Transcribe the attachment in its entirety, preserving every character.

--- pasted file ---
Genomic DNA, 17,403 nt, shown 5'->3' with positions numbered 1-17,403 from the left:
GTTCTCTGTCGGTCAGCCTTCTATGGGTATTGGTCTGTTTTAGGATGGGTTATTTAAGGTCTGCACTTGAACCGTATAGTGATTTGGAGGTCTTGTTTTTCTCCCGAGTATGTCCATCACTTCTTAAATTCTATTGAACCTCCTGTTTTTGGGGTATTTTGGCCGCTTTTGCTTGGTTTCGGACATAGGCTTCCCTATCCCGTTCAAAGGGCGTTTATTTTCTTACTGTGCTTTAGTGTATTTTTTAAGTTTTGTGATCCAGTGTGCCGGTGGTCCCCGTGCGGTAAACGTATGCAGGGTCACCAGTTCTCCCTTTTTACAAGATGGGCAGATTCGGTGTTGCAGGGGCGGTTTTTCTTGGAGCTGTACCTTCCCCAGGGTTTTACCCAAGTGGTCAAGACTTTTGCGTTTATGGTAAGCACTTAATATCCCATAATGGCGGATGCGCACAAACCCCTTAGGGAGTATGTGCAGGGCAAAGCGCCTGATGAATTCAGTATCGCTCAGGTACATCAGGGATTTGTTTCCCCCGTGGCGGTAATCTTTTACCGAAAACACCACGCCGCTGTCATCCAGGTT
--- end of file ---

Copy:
Genomic DNA, 17,403 nt, shown 5'->3' with positions numbered 1-17,403 from the left:
GTTCTCTGTCGGTCAGCCTTCTATGGGTATTGGTCTGTTTTAGGATGGGTTATTTAAGGTCTGCACTTGAACCGTATAGTGATTTGGAGGTCTTGTTTTTCTCCCGAGTATGTCCATCACTTCTTAAATTCTATTGAACCTCCTGTTTTTGGGGTATTTTGGCCGCTTTTGCTTGGTTTCGGACATAGGCTTCCCTATCCCGTTCAAAGGGCGTTTATTTTCTTACTGTGCTTTAGTGTATTTTTTAAGTTTTGTGATCCAGTGTGCCGGTGGTCCCCGTGCGGTAAACGTATGCAGGGTCACCAGTTCTCCCTTTTTACAAGATGGGCAGATTCGGTGTTGCAGGGGCGGTTTTTCTTGGAGCTGTACCTTCCCCAGGGTTTTACCCAAGTGGTCAAGACTTTTGCGTTTATGGTAAGCACTTAATATCCCATAATGGCGGATGCGCACAAACCCCTTAGGGAGTATGTGCAGGGCAAAGCGCCTGATGAATTCAGTATCGCTCAGGTACATCAGGGATTTGTTTCCCCCGTGGCGGTAATCTTTTACCGAAAACACCACGCCGCTGTCATCCAGGTT